What do differences in country transpositions of the EU Whistleblower Directive imply for your company?
As we roll into the second quarter of 2022, we are starting to see more EU countries implement their national transpositions of the EU Whistleblower Directive. Slowly but surely!
And perhaps this gradual implementation will be a relief for companies that operate across EU borders. For, while the Directive is a step forward in moving member states towards a unified legal
framework for whistleblowing, each territory has the freedom to expand on the scope of requirements stipulated at the EU level – in fact, this has been encouraged by EU regulators. With the first handful of countries now complete this is exactly what is happening.
In this brief article we re-cap the basic requirements of the EU Directive, summarise the national nuances of those countries whose whistleblower protection laws have come into effect so far, and highlight the implications these may have for organisations in those countries.
Main requirements of the EU Whistleblower Directive
First of all, here’s a quick reminder of the standard requirements of the EU Directive.
- A secure channel for receiving whistleblower reports must be put in place. Reporting must be possible in writing and/or orally, via telephone lines or other voice communications systems.
- Acknowledgment of the receipt of the report must be provided to the whistleblower within seven days.
- Feedback about the report follow-up must be given to the whistleblower within three months.
- An impartial person or department must be designated to deal with the reports, and reports must be followed up.
- Records must be kept of every report received, in compliance with confidentiality requirements.
- All processing of personal data must be done in accordance with the GDPR.
- Clear and easily accessible information must be available on the conditions and procedures for internal and external whistleblowing to competent authorities.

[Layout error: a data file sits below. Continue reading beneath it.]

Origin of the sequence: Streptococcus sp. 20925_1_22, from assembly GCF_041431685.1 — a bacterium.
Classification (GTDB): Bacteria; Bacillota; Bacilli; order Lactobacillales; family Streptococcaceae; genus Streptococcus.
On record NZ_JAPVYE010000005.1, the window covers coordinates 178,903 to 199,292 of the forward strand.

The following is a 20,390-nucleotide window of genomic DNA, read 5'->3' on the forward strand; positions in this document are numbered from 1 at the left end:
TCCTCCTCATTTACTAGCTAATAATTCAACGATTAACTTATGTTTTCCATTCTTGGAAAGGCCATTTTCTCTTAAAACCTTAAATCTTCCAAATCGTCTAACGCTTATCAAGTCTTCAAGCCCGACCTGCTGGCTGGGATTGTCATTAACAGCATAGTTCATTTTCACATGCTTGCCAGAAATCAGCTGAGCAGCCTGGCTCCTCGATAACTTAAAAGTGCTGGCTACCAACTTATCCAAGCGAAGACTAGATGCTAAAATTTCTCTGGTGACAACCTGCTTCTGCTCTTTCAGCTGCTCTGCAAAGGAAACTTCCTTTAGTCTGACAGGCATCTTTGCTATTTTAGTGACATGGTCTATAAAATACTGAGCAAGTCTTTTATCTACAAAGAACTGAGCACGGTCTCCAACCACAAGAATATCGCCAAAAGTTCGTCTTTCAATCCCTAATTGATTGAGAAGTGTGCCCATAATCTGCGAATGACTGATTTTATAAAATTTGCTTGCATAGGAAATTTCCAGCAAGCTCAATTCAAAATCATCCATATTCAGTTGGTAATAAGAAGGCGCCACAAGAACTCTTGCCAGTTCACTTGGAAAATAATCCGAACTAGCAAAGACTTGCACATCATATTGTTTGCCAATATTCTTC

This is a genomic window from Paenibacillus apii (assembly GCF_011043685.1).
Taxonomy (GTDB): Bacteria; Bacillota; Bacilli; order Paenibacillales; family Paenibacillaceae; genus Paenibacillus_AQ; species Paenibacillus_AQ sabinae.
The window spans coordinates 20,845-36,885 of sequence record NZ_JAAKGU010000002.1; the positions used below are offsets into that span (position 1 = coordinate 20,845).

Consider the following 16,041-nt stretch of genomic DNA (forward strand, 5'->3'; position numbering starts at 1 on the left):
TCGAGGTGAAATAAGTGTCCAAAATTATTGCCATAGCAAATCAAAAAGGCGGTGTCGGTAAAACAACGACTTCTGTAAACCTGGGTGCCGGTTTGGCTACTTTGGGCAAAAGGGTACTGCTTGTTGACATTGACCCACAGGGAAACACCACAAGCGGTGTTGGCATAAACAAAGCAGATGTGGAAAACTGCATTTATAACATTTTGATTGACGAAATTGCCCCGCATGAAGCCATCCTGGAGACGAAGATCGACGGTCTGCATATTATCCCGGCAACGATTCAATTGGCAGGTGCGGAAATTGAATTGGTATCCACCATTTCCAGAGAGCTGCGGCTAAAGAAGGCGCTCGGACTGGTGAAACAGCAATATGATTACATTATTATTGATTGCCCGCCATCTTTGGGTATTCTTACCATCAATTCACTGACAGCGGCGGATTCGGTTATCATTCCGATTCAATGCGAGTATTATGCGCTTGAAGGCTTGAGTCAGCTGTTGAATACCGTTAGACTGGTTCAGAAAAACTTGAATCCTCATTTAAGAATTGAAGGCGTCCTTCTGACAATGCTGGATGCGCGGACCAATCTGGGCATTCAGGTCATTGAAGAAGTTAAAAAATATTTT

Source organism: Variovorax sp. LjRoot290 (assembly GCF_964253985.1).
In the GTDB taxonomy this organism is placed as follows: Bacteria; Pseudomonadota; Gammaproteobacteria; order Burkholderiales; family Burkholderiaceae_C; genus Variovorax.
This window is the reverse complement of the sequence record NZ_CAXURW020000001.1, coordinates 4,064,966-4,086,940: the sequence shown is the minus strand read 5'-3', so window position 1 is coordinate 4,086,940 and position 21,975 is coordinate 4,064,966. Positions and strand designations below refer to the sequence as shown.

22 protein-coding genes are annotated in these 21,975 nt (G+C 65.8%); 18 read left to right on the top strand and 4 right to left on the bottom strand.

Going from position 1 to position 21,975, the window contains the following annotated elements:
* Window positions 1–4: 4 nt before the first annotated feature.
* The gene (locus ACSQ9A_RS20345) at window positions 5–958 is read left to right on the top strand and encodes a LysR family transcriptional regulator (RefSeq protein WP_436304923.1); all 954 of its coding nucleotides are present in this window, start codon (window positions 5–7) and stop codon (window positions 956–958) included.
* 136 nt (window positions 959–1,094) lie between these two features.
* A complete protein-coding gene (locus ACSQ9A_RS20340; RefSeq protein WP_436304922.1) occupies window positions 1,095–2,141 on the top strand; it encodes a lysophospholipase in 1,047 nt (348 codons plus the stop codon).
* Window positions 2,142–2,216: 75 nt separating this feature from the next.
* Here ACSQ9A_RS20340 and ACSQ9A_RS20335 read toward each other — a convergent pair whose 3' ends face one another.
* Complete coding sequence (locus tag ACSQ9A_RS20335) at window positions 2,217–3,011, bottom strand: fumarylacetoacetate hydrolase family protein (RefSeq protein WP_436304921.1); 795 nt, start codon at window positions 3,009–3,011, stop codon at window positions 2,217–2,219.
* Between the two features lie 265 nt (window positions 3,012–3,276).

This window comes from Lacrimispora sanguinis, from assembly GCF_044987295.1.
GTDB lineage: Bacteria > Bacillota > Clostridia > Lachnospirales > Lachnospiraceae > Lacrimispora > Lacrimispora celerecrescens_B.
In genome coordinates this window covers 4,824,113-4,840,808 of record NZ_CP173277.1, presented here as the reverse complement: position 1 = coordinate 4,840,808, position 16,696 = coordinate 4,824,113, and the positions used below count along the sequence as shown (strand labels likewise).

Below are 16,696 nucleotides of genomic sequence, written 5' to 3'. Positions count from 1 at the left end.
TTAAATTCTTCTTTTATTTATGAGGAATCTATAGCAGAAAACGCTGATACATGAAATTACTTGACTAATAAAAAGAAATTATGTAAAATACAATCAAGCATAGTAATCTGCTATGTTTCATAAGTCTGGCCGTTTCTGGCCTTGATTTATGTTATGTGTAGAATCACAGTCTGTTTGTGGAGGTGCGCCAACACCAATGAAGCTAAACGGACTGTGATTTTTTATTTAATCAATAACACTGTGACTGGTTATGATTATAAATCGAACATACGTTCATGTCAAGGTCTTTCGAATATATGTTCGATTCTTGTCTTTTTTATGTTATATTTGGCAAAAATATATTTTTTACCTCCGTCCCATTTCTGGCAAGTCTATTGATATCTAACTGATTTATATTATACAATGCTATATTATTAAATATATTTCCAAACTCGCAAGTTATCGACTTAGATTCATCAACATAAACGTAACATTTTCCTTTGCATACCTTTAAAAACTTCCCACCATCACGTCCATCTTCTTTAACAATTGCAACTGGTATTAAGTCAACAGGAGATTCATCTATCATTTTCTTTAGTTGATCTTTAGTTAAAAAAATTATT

1. What’s the definition of a whistleblower?
- According to the Directive: Reporting persons working in the private or public sector who have acquired information on breaches in a work-related context.
- Notable exceptions: Portugal has applied a broad definition of a whistleblower as “a natural person who publicly denounces or discloses an offense on the basis of information obtained in the course of their professional activity…”.
- Challenges for organisations: How can we reach potential non-employee whistleblowers? Which languages should the reporting channel be available in? What channel works best for different stakeholders?
2. Which type of reporting channel is required?
- According to the Directive: Organisations must enable reporting in writing or orally, or both.
- Notable exceptions: In Sweden, reporting must be possible both orally and in writing.
- Challenges for organisations: Do we have capable recipients at all entities? Which roles are appropriate to receive reports? How can we train recipients so that we are compliant through all channels and entities? Can we bring together oral and written reports in one repository to gain an overview of potential hot spots?